Hi. I'm not so sure that he's right. The opposing view is that many other countries are treading on to the same path. Exchange of i formation re the country's residents is something no politician can resist. The issue is more whether the rest of the world can make China and Russia climb on the wagon. On one hand they - if anyone - want to control its residents, on the other hand the leaders are corrupt and do not want transparency re their own foreign accounts. That will be the key to the success or failure of FATCA.

Adding on the further comment that I am quite certain the Mr Putin and his likes will find internal ways of not revealing their own offshore accounts and thus are more likely than not to jump on the bandwagon. It is simply to tempting - alas also for the "honest" politicians.

Posted by: Peter Utterstrom | Apr 29, 2013 5:07:47 AM

Dave Peck:

How do you get around there are 1 million people in Canada of US origin out of 32 million total in which 19 million voted in the last Canadian election. That 1 million US people in Canada is pretty influential voting block. Plus included all the other people in Canada plus spouses and family members who immigrated to Canada from other countries. You could easily be talking 10 million people in a country where only 19 million vote.

Several prominent Canadian tax profs such as Art Cockfield and Allison Christians have also advised the government to refuse to sign any IGA. In addition prominent Canadian constitutional lawyers such as Joseph Arvay and Peter Hogg have threatened litigation against the government if they enter into an IGA.

The only way I see FATCA in Canada is saleable is if Canada itself imposed citizenship based taxation and the US was willing to reciprocally report on the three million Canadian citizens living in the US. I don't think it is out of realm of possibility some other country in Europe would like to impose citizenship based taxation but the two scenarios above have just about no chance of ever happening.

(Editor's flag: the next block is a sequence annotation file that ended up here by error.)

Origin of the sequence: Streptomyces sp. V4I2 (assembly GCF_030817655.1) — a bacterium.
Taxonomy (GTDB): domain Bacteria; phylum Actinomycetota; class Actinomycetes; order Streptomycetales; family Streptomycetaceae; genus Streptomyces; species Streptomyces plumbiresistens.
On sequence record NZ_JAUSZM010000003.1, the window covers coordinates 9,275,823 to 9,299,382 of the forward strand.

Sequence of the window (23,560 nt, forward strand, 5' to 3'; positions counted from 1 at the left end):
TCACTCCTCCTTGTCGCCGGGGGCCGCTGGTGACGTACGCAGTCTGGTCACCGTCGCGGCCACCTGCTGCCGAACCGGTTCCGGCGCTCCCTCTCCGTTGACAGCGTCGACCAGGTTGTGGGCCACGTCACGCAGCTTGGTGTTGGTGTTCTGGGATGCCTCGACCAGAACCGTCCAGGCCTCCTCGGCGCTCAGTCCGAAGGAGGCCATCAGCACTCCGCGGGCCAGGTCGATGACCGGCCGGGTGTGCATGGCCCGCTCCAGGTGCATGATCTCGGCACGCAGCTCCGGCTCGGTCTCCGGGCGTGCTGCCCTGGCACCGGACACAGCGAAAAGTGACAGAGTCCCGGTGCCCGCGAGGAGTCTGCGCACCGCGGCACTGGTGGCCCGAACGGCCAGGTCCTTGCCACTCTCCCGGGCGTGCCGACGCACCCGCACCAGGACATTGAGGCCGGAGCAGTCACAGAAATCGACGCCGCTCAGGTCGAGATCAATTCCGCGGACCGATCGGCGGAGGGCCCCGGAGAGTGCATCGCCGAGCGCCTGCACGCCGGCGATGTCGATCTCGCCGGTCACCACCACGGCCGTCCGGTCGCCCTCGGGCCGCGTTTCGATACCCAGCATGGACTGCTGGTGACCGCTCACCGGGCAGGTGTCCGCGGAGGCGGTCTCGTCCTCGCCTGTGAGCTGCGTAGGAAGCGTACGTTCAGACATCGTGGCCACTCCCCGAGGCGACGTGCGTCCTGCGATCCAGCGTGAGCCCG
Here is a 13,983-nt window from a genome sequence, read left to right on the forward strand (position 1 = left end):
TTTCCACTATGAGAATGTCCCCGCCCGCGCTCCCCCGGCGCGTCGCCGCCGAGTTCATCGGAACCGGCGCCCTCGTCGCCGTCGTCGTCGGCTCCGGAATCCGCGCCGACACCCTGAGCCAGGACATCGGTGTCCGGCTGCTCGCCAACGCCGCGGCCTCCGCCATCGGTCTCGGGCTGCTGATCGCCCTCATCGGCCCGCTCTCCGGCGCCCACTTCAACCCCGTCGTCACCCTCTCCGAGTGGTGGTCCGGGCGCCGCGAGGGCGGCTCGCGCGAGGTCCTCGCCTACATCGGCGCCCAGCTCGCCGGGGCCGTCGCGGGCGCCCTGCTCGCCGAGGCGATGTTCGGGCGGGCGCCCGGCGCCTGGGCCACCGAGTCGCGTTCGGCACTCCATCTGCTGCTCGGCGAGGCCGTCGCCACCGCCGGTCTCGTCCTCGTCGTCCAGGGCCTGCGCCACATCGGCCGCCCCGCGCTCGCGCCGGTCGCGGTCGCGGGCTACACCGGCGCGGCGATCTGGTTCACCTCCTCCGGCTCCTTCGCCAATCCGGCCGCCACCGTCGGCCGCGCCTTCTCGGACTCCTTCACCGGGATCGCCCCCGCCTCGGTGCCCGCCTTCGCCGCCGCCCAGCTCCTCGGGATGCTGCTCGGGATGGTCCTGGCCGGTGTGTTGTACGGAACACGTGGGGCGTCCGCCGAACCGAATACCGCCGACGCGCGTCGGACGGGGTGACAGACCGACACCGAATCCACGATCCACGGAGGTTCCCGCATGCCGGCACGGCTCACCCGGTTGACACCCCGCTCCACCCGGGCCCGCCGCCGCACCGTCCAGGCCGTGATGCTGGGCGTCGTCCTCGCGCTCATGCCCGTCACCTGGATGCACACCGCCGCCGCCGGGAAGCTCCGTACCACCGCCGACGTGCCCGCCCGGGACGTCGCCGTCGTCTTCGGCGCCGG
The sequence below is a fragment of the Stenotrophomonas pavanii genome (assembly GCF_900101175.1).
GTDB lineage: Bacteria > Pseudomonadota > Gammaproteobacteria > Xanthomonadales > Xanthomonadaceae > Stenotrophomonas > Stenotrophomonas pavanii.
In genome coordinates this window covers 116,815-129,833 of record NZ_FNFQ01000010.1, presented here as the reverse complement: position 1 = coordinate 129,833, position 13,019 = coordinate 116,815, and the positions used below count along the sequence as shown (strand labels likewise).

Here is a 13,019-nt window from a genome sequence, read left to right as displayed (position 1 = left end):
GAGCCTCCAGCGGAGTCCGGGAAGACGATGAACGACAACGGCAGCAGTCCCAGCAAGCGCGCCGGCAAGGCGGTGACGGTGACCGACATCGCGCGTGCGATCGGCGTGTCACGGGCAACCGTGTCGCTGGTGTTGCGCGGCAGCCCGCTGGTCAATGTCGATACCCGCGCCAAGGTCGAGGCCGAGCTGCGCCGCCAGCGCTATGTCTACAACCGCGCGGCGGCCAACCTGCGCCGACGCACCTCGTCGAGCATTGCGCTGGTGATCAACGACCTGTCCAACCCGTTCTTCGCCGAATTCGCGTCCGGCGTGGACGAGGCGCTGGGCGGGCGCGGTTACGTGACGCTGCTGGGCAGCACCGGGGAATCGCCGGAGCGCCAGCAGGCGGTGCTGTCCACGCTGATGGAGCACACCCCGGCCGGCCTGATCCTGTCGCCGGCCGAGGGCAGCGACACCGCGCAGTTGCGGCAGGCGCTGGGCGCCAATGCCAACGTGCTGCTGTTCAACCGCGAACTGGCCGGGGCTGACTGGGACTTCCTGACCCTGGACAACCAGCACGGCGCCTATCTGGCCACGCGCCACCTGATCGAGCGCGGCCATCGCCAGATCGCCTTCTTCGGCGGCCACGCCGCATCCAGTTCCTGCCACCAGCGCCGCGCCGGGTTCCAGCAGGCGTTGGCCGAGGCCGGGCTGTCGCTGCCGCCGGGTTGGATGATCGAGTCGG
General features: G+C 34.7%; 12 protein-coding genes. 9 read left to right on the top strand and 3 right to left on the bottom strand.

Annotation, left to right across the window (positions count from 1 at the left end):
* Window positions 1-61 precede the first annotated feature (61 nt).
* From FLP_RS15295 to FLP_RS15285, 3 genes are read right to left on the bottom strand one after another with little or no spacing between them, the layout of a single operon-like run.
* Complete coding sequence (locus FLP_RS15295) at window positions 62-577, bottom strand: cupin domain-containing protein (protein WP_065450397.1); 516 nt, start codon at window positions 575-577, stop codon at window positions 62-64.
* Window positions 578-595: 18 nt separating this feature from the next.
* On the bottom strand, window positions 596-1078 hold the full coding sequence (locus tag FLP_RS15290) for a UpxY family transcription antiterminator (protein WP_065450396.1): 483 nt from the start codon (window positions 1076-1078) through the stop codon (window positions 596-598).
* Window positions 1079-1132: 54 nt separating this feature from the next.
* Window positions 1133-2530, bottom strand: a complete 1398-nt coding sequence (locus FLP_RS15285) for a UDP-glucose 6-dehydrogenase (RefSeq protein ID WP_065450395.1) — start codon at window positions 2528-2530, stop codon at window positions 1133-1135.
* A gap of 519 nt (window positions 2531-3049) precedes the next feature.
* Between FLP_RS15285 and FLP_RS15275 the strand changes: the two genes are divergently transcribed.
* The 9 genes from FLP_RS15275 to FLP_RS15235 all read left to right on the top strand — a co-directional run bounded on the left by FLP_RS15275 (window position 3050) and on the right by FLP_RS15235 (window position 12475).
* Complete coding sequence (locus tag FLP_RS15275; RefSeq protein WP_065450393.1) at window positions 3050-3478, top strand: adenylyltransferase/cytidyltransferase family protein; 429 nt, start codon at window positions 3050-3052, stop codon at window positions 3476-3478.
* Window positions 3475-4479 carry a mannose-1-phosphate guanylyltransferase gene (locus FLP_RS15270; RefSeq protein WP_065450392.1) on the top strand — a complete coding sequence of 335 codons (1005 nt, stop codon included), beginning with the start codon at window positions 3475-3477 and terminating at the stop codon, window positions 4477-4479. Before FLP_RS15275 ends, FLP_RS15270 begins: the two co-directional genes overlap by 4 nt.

Posted by: Tim | Apr 29, 2013 9:54:26 AM

Peter Utterstrom

Why is the leader of the Green Party of Canada refusing to jump on the FATCA bandwagon.

http://www.greenparty.ca/backgrounder/2013-01-28/backgrounder-canada-and-fatca

IRS Tax Collection: Evasion of the US or Invasion of Canada?
The Green Party of Canada is calling on the government of Canada to stand on guard against the demands of the United States (US) for extraterritorial enforcement of an American law: the Foreign Account Tax Compliance Act (FATCA). The Government of Canada must protect our citizens and residents from FATCA’s invasive violations of individual privacy, and refuse to make Canadian consumers and taxpayers pay the significant costs to enforce a unilateral American mandate that does not benefit Canada in any way.

The United States government wishes to ignore the fact of Canadian citizenship in pursuing people who were born in the US or to an American parent but who are Canadian citizens, as well as others with US “indicia” (Canadians with an American spouse or other family member, with whom they may hold assets jointly; Canadians who may have lived or worked in the US and acquired a Social Security Number, and so forth).

For example, the US recently required such Canadians to file with the IRS annual federal income tax returns on their financial accounts in Canada, including TFSAs, RESPs, and RDSPs, which are considered foreign trusts under US law. They face exorbitant penalties for failing to report the balances of these accounts even if they have no tax owing.

While no one disputes the need to combat international tax evasion, serious concerns have been raised by the Canadian Civil Liberties Association and others about FATCA's impact on the rights of Canadian citizens and residents. There are also concerns about the costs FATCA would impose on Canadian institutions and consumers, as well as about the bigger question of why a US law should be enforced in Canada at all.

Posted by: Tim | Apr 29, 2013 1:11:35 PM

You don't really believe this will be repealed at this late date, do you?

Posted by: Patrick Donahoe | May 5, 2013 9:23:25 AM